1. How will I know if a person is getting a heart attack?
Heart attack symptoms vary from person to person. Not all heart attacks begin with the sudden, crushing chest pain. Heart attack symptoms may begin slowly, causing mild pain and discomfort. They can occur at rest or while you're active.
2.What are the symptoms and warnings signs for Heart Attack?
Some common heart attack symptoms and warning signs can include:
• Chest discomfort that feels like pressure, fullness, or a squeezing pain in the center of your chest that lasts for more than a
few minutes,or goes and comes back.
• Pain and discomfort that extend beyond the chest to other parts of the upper body, such as one or both arms, back, neck, stomach, teeth, and jaw.
• Unexplained shortness of breath that can be accompanied with or without chest discomfort.
• Some other symptoms may include breaking into a cold sweat, nausea or vomiting, lightheadedness, anxiety, indigestion, and unexplained fatigue.
Though, chest pain and discomfort are the most common heart attack symptoms for both men and women, women are more likely to also experience other symptoms like shortness of breath, nausea and vomiting, unexplained extreme fatigue, and neck, shoulder, upper back, or abdominal pain.
3. What can I do to help a person before the doctor arrives?
If you or someone you are with experiences chest discomfort or other heart attack symptoms, call for a hospital ambulance right away and get ready to ship the person to the hospital. Do not wait more than 5 minutes to make the call. Emergency Medical Services (EMS) personnel from the hospital can begin treatment on the way as they are trained to revive a person if his heart stops.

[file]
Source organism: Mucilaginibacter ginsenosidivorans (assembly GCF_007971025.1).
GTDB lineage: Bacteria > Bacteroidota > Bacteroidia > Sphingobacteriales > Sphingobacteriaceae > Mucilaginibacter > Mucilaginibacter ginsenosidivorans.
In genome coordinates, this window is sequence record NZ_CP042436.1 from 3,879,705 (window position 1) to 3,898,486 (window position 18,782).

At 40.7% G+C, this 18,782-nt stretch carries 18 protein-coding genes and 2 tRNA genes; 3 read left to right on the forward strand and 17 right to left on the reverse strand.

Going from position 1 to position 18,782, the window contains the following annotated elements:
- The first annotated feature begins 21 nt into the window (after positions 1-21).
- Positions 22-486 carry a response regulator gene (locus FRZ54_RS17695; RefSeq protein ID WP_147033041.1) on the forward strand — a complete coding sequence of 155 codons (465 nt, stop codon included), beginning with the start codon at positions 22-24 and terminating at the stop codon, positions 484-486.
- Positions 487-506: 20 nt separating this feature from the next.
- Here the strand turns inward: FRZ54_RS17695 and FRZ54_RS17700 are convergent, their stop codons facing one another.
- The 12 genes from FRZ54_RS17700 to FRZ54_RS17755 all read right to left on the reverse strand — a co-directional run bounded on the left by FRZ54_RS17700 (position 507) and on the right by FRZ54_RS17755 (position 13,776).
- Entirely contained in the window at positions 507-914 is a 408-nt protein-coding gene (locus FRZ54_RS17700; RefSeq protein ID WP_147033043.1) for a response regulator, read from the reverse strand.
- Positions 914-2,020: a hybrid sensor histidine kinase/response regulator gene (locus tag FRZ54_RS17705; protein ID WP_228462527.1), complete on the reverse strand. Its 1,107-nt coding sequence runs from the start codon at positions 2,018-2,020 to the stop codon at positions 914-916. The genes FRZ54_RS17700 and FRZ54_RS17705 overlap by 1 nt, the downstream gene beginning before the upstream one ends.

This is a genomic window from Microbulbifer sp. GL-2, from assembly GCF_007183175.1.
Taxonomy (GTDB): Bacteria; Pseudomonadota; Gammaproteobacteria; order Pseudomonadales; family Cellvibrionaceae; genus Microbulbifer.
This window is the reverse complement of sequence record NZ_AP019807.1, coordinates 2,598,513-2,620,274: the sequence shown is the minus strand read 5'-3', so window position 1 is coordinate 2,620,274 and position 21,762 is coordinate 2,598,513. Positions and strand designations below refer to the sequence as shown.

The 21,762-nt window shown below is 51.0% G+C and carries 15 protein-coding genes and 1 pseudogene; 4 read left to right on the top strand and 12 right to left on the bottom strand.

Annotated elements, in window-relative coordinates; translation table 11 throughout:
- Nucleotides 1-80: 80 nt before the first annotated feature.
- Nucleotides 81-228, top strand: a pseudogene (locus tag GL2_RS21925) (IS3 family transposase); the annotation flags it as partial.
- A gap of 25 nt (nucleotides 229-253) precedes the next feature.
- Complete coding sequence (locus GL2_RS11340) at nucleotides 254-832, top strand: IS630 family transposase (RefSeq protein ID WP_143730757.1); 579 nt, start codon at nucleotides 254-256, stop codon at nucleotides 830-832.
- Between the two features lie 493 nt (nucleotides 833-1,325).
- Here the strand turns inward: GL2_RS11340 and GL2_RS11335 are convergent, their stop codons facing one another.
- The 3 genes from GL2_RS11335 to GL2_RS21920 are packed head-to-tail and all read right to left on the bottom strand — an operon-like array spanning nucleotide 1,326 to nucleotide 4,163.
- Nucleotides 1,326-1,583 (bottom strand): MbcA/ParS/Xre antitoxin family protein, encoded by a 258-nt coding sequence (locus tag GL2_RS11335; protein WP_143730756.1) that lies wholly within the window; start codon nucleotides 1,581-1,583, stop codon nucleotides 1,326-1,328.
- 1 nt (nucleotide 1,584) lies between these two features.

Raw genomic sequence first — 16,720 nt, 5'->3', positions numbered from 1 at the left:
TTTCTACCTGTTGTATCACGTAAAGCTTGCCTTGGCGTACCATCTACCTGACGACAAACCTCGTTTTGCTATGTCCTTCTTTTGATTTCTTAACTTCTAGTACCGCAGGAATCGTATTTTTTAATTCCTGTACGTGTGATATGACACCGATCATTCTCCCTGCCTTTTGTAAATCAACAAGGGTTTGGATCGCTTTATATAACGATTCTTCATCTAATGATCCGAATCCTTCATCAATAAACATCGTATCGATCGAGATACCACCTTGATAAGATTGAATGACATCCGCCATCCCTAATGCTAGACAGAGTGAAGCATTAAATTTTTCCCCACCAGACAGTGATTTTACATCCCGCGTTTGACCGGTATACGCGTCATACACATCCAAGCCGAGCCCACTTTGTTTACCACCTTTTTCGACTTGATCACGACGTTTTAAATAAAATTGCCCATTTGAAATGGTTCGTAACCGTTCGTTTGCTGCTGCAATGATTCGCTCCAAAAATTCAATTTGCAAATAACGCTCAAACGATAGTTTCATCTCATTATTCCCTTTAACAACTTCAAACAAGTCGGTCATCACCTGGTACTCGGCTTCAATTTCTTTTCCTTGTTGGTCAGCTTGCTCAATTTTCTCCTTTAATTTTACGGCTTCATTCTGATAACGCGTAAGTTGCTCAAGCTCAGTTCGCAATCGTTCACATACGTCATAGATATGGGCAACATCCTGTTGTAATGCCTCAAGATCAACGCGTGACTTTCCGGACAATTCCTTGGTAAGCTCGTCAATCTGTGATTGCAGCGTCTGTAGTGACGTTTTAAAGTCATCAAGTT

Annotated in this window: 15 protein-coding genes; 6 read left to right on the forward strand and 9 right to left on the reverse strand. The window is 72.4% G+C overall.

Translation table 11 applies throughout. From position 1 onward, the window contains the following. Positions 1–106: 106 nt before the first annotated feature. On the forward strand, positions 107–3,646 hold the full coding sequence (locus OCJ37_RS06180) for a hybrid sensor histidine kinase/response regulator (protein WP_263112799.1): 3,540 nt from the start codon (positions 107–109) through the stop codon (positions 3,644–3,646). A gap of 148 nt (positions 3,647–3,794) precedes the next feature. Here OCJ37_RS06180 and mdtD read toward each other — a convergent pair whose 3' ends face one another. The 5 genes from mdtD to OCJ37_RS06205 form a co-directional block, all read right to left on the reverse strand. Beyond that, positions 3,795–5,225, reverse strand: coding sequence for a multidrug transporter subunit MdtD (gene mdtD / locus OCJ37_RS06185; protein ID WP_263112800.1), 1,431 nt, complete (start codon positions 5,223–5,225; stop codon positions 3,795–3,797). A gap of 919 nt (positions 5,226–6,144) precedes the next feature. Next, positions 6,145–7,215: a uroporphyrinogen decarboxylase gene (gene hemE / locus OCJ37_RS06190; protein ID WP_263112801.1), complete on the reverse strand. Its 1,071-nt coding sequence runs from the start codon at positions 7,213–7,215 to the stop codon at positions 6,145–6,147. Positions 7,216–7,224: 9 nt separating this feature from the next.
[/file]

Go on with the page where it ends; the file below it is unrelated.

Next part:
Many people delay treatment because they doubt they really are having a heart attack. They don't want to bother or worry their friends and family. But it is always better to be safe than sorry.
Acting quickly in response to heart attack symptoms can save lives. Waiting longer than 1-2 hours for treatment can increase damage to the heart and reduce the chances of survival. About 50% of people who die from heart attacks do so within the first hour after heart attack symptoms.
4. What is Interventional cardiology?
Interventional cardiology deals with diseases such as angina and coronary heart disease by inserting catheters (tubes) into an artery. It's minimally invasive and is used for example, to open up arteries that have become blocked, causing a heart attack.
5. What is Electro Physiology (EP)?
EP is a test that looks at the electrical system of the heart. It shows arrhythmias (heart rhythm problems), if any and what is causing the problem.
6. What is Paediatric cardiology?
Paediatric cardiology is the treatment of patients of all ages with congenital heart disease, in addition to rare cardiac conditions that develop during childhood, and inherited or genetic heart disease. It covers a wide age range, from fetus stage to adults.
7. What is Cardiac surgery?
This speciality deals with all the open heart surgeries that are performed for different diseases like.
• CABG-for coronary artery disease
• Valve replacement-for valve problems
• ASD/VSD/PDA surgical closure-for congenital heart diseases.
8. What is Cardiac Rehabilitation?
Cardiac rehabilitation (cardiac rehab) is a professionally supervised program to help people recover from heart attacks, heart surgery and percutaneous coronary intervention (PCI) procedures such as stenting and angioplasty. Cardiac rehab programs usually provide education and counseling services to help heart patients increase physical fitness, reduce cardiac symptoms, improve health and reduce the risk of future heart problems, including heart attack.